To be honest, regarding this film, it had completely passed under my radar whenever it came out. I only managed to find out about from my ever reliable film critic (as ever, you know who you are) and his trusty collection of Region 1 DVDs. Many times I have had the pleasure of watching some great movies thanks to his collection, and I hope he could say likewise, but I suppose I have seen some terrible movies as well, Prom Night being my case in point. It was such an unbelievably terrible film. Anyway, here I have Repo Men, a sci-fi action thriller revolving around Remy, played by Jude Law, and his partner Jake, played by Forest Whitaker, two repo men who reposess organs from those who have not been able to make their payments to The Union, a large consumer organisation, for their boss Frank, played by Liev Schrieber. After failing his last job, Remy finds that he himself has had a heart transplant, and following his wife Carol, played by Carice Van Houten, throwing his out of his house, he slows down at his work and finds himself on the wrong end of the repo men when he doesn't meet his payments. Remy ends up going on the run with Beth, played by Alice Braga, a singer who has missed multiple organ payments herself. The film has been met with a certain degree of controversy because its plot resembles that of a film released a couple of years ago called Repo! The Genetic Opera. Repo! was a very little seen movie, but really is one of the finest little seen movies of the past ten years and is destined for cult status. It is true according to that films writer Terrance Zdunich that the film was originally proposed to Universal, who produced this film. They were confirmed as liking the premise, but not the fact that it was to be a musical film. Director Darren Lynn Bousman has also spoken out against the similarities between Repo! and Repo Men. Really, I would recommend to anyone that they should seek out Repo! The Genetic Opera because it's a really fine film and has a great score/original soundtrack. However, to give Repo Men it's due, whatever similarities there may be and accusations of plagarism regarding Repo!, it's not a bad film. Jude Law and Forest Whitaker are good as the two leads Remy and Jake and establish a believeable relationship and history between the two, creating an emotional core whenever they both go seperate ways and Jake ends up having to hunt Remy. It speaks very highly of Whitaker, who is quite simply a wonderful actor, that he takes on projects such as Repo Men, for after doing The Last King Of Scotland and winning the Oscar he could be demanding for more "acting" performance roles for which he might be considered more award worthy. Whitaker comes across as very down to earth thanks to this, and really displays his range as Jake, for he is essentially playing second fiddle to Law here and comes across in many ways as a big child. Also, despite having a nothing role and by no means significant screen time, Schrieber manages to be so good at what he does as ever that he manages to make cardboard cutouts seem three-dimensional. Seeing Liev Schrieber in any role is a pleasure, no matter how well developled in the script it is, because he is just good in anything, and I'm not being biased but he is just that good. To be fair, whether the central premise was plagarised or not, it is a good premise for a film and does provide for some interesting scenes. The moral dilemma of Jude Law's character is written well, particularly whenever he is confronted with the harsh reality of the implications that his despicable job has those lives whom it effects. Indiviudal scenes in the film really shine and provide for some really interesting moments in which the film seems a lot better than it really is. Also, Enrique Chediak's cinematography is really good, capturing the action in the film very well, knowing not to overuse or employ "shaky-cam syndrome" as many action cinematographers do these days. Furthermore, it is worth pointing out that he clearly knows how to light a scene, for even whenever we reach the dregs and grungy dirt of certain scenes in the film we know what is going on. Finally, it is nice to see in a Hollywood movie every now and again fight scenes, which are really these days not seen much in film any more, and the choreography is for the most part really good. However, despite these strong examples of what the film could have been, Repo Men is a really flawed film. For starters, I think that it's only right that if you are going to get good actors, you at least write them a good part, even if screen time is minimal. Alice Braga's character is poorly written and very two-dimensional, and if anything her performance comes off completely this way. Also, Carice Van Houten, a very fine actress, is given a completely vacant and dull role. No effort is made to explore the character of Carol, who is more a presence to just fill plot holes than anything else. As such, these two female performances are completely uninteresting and vacuous. The script, for all intents and purposes, while having a number of good ideas and individual scenes, does not fit together as a whole whatsoever. A number of scenes in the film could well have appeared and seemed fitting in other films, but here they just don't fit in. The mood of the piece bounces all over the place. At times, we aren't sure if we are watching a "serious" sci-fi thriller or something satirical a la Robocop or perhaps even a buddy comedy. After having went through these potential genres to settle into, it ends up going off the richter scale and going for the balls-to-the wall action movie. By this point though, it seems the film-makers do not care and are indifferent, not realising the absolute ridiculousness of what is on display. They go completely over-the-top on the gore stakes, and whenever they try to emphasise how despicable this lifestyle is, having self-indulgent and very violent action sequences take away from the seriousness that the movie is trying to establish. Don't get me wrong, I'm not on some moral thing about violence in movies, for a number of my favourite movies are violent, Robocop for one, but it just veers into ludicrousness, and despite wanting to make a serious film, the film-makers clearly just don't care. Also, it must be said, for all the accusations of the film-makers and Universal plagarising Repo! The Genetic Opera, there is a fight scene which uncannily resembles the four minute one-shot fight scene in Oldboy to similarly for it to be coincidence. I did enjoy the film for a good part, but by the time third act got rolling, I just didn't care. At 111 minutes long, it is at the very least 30 mins too long, and finally, I am sick of these plot devices (this is NOT a spoiler, so no accusations please) that render entire sections of the plot or the entire plot superfluous or irrelevant. This is the third time I have seen this used this year as an excuse for lazy film-making and it must stop. Ultimately, for all the good casting and enjoyable sections of the film, highlighting by some really good cinematography, Repo Men is condemned by a horrible script and some really indifferent film-making.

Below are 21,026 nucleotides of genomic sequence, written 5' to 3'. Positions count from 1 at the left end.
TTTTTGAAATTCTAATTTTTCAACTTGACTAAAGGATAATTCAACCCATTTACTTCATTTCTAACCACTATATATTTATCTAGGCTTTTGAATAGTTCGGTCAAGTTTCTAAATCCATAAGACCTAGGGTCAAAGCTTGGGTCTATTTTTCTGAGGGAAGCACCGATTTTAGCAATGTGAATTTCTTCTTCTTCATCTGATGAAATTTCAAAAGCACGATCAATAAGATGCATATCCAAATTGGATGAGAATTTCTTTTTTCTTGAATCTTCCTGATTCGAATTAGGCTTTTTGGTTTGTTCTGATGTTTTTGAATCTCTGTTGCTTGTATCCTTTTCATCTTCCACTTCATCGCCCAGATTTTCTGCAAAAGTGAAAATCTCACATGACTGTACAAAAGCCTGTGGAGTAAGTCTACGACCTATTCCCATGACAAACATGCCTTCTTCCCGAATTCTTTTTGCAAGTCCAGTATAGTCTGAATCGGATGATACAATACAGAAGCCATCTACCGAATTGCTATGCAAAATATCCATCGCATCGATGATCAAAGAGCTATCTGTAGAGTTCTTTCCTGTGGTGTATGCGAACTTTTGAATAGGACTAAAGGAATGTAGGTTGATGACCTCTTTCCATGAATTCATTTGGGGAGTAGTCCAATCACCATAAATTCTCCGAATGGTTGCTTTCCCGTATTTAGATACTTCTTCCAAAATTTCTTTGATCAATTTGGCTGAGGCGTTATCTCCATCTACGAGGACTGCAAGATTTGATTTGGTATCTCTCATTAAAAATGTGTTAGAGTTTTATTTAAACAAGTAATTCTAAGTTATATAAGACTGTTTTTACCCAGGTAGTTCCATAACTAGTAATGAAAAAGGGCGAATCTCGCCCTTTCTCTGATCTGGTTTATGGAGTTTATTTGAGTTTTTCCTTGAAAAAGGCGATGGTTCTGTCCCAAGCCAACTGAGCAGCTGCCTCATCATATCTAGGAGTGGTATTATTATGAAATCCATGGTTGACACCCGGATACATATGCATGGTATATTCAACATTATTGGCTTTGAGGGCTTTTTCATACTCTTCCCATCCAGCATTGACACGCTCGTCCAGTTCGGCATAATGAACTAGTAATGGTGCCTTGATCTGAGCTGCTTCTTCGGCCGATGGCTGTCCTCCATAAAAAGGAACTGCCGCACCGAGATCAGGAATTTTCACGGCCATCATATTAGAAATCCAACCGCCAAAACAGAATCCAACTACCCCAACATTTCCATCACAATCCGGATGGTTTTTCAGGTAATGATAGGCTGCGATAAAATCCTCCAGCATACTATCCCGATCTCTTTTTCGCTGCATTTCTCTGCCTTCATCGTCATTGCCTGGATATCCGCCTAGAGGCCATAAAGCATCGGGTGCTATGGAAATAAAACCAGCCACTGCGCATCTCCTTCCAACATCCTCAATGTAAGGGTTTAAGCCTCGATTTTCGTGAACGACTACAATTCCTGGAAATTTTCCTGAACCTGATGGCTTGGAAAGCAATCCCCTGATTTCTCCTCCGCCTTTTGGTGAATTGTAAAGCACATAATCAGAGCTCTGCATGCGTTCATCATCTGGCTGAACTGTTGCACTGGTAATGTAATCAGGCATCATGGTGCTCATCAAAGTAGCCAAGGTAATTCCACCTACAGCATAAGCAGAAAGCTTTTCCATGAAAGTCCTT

The Thin White Dude's Prognosis - 4.2/10

The Thin White Dude's Self-Diagnosis - Relatively cross